by C. Fred Bergsten, Peterson Institute for International Economics
Statement before the Hearing on US Economic Relations with China: Strategies and Options on Exchange Rates and Market Access, Subcommittee on Security and International Trade and Finance, Committee on Banking, Housing and Urban Affairs, United States Senate
May 23, 2007
The Central Role of China in the Global Imbalances
The US global merchandise trade and current account deficits rose to $857 billion in 2006. This amounted to about 6.5 per cent of our GDP, twice the previous record of the middle 1980s and by far the largest deficit ever recorded by a single country1. The deficits have risen by an annual average of $100 billion over the past four years.
China’s global current account surplus soared to about $250 billion in 2006, more than 9 per cent of its GDP. Its trade surplus has doubled again in the first quarter of 2007, suggesting that its current account deficit will exceed $300 billion in 2007—the largest ever recorded by any country. China has become by far the largest surplus country in the world, recently passing Japan and far ahead of all others. Its foreign exchange reserves have also passed Japan’s to become the largest in the world and now exceed $1 trillion, an enormous waste of resources for a country where most of the huge population remains very poor.
China’s role in the global imbalances is even greater than these numbers might suggest. A substantial increase in the value of the Chinese currency is an essential component of reducing the imbalances but China has blocked any significant rise in the RMB by intervening massively in the foreign exchange markets. It has been buying $15 billion to $20 billion per month for several years to hold its currency down and its level of intervention jumped to a monthly average of $45 billion in the first quarter of this year.
By keeping its own currency undervalued, China has also deterred a number of other Asian countries from letting their currencies rise very much (if at all) against the dollar for fear of losing competitive position against China. Hence China’s currency policy has taken much of Asia out of the international adjustment process. This is critical because Asia accounts for about half the global surpluses that are the counterparts of the US current account deficit, has accumulated the great bulk of the increase in global reserves in recent years and is essential to the needed correction of the exchange rate of the dollar because it makes up about 40 percent of the dollar’s trade-weighted index. The most obvious Asian candidates for sizable currency appreciation in addition to China are Japan, whose currency is also substantially undervalued despite the absence of intervention for over three years, Taiwan, Hong Kong, Singapore, and Malaysia.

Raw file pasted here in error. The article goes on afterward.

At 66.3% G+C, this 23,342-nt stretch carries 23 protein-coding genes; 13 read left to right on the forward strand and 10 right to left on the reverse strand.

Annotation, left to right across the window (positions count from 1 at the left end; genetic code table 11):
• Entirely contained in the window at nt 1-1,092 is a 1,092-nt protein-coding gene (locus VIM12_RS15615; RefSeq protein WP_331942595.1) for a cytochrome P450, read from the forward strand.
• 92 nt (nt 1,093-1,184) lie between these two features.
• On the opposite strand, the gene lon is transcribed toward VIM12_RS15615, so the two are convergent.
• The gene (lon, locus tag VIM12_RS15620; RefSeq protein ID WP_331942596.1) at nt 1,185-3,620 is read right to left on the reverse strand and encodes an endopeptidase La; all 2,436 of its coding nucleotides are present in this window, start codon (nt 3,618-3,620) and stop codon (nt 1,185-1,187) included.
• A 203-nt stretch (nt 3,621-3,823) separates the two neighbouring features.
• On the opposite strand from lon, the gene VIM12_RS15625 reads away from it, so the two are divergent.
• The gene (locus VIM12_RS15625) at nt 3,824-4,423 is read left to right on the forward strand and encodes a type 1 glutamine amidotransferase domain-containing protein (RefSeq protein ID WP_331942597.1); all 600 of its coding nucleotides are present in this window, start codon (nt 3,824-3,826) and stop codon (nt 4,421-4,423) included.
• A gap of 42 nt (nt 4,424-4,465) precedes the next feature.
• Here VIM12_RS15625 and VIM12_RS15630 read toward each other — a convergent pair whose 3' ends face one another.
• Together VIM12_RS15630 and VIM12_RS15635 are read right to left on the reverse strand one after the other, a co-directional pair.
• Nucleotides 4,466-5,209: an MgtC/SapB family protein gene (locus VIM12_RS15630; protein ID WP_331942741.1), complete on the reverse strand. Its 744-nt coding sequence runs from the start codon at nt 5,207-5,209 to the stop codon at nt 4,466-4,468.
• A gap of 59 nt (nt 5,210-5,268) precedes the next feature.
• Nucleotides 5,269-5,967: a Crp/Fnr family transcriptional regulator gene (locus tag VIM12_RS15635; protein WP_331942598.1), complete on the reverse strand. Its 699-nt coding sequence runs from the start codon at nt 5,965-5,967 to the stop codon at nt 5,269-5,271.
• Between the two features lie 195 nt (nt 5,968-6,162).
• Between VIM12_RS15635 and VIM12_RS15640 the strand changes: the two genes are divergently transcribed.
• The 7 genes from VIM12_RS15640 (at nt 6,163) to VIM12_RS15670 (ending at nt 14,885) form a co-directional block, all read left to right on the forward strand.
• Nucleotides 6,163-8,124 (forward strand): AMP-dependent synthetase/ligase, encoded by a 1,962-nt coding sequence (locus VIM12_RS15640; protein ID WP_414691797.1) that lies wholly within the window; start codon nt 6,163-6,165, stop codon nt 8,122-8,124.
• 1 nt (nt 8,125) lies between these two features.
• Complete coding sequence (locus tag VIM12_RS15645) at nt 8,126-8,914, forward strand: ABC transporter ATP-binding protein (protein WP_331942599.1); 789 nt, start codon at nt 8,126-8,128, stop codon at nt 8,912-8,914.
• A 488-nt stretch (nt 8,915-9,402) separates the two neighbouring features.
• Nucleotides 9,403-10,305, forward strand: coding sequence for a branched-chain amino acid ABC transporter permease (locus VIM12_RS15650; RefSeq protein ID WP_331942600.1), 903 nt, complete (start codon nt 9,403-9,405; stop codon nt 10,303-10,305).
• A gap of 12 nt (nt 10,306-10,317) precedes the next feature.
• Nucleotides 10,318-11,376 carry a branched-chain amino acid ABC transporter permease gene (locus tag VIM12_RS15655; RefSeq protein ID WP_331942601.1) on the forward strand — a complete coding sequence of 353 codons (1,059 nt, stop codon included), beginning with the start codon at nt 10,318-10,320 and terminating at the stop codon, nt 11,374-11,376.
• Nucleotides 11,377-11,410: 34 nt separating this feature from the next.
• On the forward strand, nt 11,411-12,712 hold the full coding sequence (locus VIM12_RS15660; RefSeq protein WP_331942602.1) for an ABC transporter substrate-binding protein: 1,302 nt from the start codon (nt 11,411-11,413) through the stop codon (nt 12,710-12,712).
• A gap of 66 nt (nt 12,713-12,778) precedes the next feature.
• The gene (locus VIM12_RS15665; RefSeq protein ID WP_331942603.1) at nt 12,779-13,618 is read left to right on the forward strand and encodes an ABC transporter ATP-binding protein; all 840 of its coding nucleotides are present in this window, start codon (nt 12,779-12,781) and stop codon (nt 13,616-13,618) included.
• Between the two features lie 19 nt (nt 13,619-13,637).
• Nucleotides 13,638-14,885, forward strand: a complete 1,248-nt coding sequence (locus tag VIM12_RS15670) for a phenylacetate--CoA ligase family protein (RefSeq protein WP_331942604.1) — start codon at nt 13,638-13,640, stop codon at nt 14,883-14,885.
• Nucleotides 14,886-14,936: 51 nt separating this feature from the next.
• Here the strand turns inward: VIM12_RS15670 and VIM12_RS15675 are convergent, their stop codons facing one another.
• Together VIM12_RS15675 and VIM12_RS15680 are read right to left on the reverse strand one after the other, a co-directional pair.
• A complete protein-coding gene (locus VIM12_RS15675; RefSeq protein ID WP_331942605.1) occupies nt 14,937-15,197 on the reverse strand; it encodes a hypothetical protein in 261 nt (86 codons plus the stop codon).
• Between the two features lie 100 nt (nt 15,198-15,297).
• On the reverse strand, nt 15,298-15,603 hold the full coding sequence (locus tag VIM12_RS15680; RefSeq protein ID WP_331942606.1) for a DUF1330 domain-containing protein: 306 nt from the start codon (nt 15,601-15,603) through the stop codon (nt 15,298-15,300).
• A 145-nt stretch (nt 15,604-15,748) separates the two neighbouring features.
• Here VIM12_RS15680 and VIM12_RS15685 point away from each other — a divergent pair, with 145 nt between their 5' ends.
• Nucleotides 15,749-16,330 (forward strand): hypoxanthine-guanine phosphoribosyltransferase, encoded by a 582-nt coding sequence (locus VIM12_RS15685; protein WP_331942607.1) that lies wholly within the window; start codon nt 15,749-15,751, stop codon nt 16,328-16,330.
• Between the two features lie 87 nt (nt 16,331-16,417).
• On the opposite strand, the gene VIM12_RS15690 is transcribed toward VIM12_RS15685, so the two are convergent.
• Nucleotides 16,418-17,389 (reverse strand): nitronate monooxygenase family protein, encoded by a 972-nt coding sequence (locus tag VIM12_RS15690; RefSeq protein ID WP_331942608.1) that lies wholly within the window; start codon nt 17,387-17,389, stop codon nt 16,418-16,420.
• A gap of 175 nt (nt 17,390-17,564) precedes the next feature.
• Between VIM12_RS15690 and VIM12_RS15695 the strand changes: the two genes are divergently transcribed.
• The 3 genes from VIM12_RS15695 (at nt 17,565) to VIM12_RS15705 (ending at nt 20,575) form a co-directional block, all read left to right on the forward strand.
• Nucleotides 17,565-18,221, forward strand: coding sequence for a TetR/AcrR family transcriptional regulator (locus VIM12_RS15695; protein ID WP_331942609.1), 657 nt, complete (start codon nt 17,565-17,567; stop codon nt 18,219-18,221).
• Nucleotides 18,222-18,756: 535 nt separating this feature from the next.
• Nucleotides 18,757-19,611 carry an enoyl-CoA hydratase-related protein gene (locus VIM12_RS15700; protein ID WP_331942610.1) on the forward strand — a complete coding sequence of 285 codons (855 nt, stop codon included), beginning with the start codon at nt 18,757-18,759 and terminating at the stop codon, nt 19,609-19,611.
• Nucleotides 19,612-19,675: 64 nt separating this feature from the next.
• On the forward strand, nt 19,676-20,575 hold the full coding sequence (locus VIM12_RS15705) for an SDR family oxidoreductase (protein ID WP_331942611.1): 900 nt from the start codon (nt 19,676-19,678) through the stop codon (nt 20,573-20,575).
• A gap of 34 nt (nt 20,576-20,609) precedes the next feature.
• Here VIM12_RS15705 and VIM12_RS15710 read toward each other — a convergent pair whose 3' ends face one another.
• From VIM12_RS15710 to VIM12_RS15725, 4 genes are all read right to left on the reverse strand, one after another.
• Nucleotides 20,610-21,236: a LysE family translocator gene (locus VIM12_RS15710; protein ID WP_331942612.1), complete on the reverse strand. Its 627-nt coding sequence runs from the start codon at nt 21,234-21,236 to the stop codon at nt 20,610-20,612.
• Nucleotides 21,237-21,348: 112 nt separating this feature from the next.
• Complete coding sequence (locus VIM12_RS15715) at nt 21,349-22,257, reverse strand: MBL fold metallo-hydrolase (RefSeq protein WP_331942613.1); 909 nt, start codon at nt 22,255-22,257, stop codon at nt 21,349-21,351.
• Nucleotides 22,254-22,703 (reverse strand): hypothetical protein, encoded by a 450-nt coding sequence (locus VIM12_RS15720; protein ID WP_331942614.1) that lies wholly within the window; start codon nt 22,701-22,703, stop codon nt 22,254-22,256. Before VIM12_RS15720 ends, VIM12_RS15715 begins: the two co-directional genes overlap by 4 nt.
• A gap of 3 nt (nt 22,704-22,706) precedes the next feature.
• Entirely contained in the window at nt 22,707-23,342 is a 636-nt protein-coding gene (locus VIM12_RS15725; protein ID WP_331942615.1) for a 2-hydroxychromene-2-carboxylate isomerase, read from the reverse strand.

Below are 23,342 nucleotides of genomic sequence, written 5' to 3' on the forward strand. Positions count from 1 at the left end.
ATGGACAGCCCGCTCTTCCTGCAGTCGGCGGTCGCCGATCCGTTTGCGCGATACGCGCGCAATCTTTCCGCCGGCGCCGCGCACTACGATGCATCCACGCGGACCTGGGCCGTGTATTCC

China has recently let the RMB rise marginally against the dollar. Since China continues to link its exchange rate to the dollar and the dollar has fallen against virtually all other currencies, however, the average exchange rate of the RMB is weaker now than in 2001 when China’s current account surplus accounted for a modest 1 percent of its GDP. The world’s most competitive economy has become even more competitive through a deliberate policy of currency undervaluation.
About one quarter of all of China’s economic growth in the past two years has stemmed from the continued sharp rise in its trade surplus. China is thus overtly exporting unemployment to other countries and apparently sees its currency undervaluation as an off-budget export and job subsidy that, at least to date, has avoided effective international sanction.
The Risks for the US and World Economies
These global imbalances are unsustainable for both international financial and US domestic political reasons. On the international side, the United States must now attract about $8 billion of capital from the rest of the world every working day to finance our current account deficit and our own foreign investment outflows. Even a modest reduction of this inflow, let alone its cessation or a selloff from the $14 trillion of dollar claims on the United States now held around the world, could initiate a precipitous decline in the dollar. Especially under the present circumstances of nearly full employment and full capacity utilization in the United States, this could in turn sharply increase US inflation and interest rates, severely affecting the equity and housing markets and potentially triggering a recession. The global imbalances represent the single largest threat to the continued growth and stability of the US and world economies.